Students whose families earn less than $100,000 annually will be eligible to participate in the program starting this fall. The income cap will expand to $125,000 by the third year.
“While states like California and Georgia have comprehensive grant and scholarship programs for four-year college as well, New York’s is the nation’s only truly universal program — with no requirements other than residency and income, and no caps on the amount of residents who can receive full tuition,” writes Mary Emily O’Hara at NBC News.
The program is expected to cost $163 million per year. The state government estimates that students from 940,000 families will qualify. Students who receive the scholarship will be expected to live and work in New York after graduation for the same amount of time as they received funding.New York will become the first state in the U.S. to offer free tuition to four-year colleges.Click To Tweet
Living Expenses and Last-Dollar Programs
The Excelsior Scholarship is what’s called a “last-dollar program,” meaning that students who receive federal grants or scholarships will be expected to use that funding first, before accessing money from this program.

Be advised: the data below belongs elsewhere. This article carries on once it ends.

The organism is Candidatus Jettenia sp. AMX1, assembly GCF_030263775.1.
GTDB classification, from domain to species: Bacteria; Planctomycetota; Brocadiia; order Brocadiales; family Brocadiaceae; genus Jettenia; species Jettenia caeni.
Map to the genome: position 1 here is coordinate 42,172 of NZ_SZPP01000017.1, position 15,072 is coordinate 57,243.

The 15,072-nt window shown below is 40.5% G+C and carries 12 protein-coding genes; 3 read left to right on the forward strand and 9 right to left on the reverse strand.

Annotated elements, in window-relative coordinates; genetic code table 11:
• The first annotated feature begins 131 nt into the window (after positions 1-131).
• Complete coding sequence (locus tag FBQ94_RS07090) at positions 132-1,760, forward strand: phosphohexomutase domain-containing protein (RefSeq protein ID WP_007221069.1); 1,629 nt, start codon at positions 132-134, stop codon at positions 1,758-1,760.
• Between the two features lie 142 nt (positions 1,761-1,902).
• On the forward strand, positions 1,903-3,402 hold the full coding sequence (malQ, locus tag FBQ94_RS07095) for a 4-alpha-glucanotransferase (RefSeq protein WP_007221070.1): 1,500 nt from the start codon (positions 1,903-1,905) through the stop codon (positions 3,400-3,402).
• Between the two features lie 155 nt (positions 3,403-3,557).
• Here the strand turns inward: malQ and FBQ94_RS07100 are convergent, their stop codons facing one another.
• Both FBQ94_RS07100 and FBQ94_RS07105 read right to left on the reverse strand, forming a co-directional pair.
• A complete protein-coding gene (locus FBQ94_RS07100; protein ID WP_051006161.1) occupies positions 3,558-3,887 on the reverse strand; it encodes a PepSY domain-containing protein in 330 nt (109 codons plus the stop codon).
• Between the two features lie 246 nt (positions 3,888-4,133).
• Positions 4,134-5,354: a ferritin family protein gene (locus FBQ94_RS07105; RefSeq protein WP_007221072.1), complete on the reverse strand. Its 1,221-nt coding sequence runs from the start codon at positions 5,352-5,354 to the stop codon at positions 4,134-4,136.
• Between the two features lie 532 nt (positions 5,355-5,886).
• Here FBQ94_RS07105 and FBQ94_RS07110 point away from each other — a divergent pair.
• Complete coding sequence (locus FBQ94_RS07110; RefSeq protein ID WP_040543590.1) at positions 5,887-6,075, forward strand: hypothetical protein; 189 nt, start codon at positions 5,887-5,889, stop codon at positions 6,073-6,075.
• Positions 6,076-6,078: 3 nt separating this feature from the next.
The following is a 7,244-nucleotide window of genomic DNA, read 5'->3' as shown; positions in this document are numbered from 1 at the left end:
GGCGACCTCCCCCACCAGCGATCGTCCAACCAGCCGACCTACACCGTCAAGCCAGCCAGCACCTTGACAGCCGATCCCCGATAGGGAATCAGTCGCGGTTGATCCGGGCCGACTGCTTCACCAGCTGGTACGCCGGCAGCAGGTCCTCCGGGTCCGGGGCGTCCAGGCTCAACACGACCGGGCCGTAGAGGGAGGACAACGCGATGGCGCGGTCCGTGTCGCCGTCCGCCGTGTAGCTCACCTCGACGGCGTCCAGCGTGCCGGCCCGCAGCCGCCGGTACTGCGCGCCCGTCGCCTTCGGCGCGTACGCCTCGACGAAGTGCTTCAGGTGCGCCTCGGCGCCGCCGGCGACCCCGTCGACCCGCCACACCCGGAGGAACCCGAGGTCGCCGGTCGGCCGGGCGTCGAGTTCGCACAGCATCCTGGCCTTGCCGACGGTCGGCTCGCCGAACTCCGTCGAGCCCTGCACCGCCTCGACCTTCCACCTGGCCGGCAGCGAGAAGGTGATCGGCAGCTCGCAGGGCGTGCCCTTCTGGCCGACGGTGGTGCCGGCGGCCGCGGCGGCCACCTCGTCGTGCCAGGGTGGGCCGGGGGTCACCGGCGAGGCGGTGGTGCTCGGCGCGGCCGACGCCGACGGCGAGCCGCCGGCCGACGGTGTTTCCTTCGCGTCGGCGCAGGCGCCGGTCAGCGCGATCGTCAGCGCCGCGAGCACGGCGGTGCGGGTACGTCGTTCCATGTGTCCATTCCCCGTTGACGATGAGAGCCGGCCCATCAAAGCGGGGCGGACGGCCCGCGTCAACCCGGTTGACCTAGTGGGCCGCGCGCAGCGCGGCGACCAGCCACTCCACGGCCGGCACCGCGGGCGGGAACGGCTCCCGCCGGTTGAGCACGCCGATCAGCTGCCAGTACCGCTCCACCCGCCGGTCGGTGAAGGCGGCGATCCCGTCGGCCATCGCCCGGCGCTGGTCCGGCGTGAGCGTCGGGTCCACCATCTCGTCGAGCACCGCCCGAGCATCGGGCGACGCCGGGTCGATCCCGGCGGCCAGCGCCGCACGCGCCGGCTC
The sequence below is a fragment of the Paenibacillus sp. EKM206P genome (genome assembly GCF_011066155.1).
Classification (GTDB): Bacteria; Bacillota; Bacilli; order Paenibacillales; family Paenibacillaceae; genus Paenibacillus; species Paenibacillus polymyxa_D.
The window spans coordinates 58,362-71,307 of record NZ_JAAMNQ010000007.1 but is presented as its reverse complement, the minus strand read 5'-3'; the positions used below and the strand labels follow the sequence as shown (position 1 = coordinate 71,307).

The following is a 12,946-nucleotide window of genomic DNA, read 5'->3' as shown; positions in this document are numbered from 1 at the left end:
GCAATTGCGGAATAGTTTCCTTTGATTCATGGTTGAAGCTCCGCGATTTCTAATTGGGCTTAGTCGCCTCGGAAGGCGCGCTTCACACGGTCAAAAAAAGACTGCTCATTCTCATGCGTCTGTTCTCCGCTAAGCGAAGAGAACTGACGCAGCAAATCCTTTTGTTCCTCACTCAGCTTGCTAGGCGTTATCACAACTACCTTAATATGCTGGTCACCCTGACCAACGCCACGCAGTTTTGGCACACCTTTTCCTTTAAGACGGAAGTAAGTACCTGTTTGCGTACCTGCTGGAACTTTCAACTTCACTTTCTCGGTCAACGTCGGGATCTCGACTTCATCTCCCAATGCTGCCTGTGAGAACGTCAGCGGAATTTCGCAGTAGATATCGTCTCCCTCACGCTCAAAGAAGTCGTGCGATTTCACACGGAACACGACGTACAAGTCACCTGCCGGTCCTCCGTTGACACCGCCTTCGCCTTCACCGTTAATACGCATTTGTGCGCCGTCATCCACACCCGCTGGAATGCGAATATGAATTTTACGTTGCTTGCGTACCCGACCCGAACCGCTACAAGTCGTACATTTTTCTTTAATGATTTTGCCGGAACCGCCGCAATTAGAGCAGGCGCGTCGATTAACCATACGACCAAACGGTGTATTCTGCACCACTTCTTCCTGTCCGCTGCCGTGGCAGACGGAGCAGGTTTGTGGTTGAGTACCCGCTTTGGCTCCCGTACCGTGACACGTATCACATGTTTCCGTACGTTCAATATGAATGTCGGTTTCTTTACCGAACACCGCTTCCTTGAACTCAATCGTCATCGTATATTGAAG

“This somewhat undermines one of the big rationales behind making college tuition-free in the first place,” writes Jordan Weissmann at Slate. “A lot of progressives hope that by zeroing out tuition, low-income students would be able to use their other scholarship and grant money to cover living expenses. That might let them spend less time working, hopefully allowing them to attend class full time, which gives them a stronger chance of graduating.”
PayScale’s College ROI Report shows that household income affects earning potential after graduation. The median income after graduation for students who entered college in the bottom 25 percent of income distribution is $55,300 — over $7,000 less than students who started off their college careers as part of a middle-income family. Thirty-three percent of low-income students stay among the lowest earners after graduation, compared to 24 percent of middle-income students and 15 percent of high-income ones.
Why do lower-income students earn less after graduation? The simplest explanation is that their college experience is different from that of higher-income students. They have less time for their studies, and are often forced to take paying jobs instead of unpaid internships that could lead to better opportunities after graduation.
Help with living expenses would go a long way toward leveling the playing field for lower-income students. However, free tuition is a good start. Obviously, the less students have to borrow, the less they’ll have to pay off after graduation. Further, it will be interesting to see if New York’s program inspires more students to opt for four-year degrees who might otherwise have held off due to concerns about crippling student loan debt after graduation.
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